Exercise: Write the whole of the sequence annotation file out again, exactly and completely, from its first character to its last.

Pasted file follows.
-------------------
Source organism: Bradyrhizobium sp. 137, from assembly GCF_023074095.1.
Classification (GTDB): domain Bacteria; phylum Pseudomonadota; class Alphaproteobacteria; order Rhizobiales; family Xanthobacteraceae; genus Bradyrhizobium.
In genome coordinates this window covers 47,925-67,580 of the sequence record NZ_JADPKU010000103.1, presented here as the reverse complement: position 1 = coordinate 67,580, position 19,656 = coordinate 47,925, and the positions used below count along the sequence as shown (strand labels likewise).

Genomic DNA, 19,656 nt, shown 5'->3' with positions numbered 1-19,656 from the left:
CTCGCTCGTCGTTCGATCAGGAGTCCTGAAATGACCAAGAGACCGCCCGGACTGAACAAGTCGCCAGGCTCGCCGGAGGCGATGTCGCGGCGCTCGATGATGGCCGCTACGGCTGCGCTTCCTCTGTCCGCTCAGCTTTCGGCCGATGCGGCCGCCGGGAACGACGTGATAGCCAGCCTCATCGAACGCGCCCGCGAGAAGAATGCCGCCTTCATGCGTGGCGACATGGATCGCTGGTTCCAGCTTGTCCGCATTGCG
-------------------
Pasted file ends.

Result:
Source organism: Bradyrhizobium sp. 137, from assembly GCF_023074095.1.
Classification (GTDB): domain Bacteria; phylum Pseudomonadota; class Alphaproteobacteria; order Rhizobiales; family Xanthobacteraceae; genus Bradyrhizobium.
In genome coordinates this window covers 47,925-67,580 of the sequence record NZ_JADPKU010000103.1, presented here as the reverse complement: position 1 = coordinate 67,580, position 19,656 = coordinate 47,925, and the positions used below count along the sequence as shown (strand labels likewise).

Genomic DNA, 19,656 nt, shown 5'->3' with positions numbered 1-19,656 from the left:
CTCGCTCGTCGTTCGATCAGGAGTCCTGAAATGACCAAGAGACCGCCCGGACTGAACAAGTCGCCAGGCTCGCCGGAGGCGATGTCGCGGCGCTCGATGATGGCCGCTACGGCTGCGCTTCCTCTGTCCGCTCAGCTTTCGGCCGATGCGGCCGCCGGGAACGACGTGATAGCCAGCCTCATCGAACGCGCCCGCGAGAAGAATGCCGCCTTCATGCGTGGCGACATGGATCGCTGGTTCCAGCTTGTCCGCATTGCG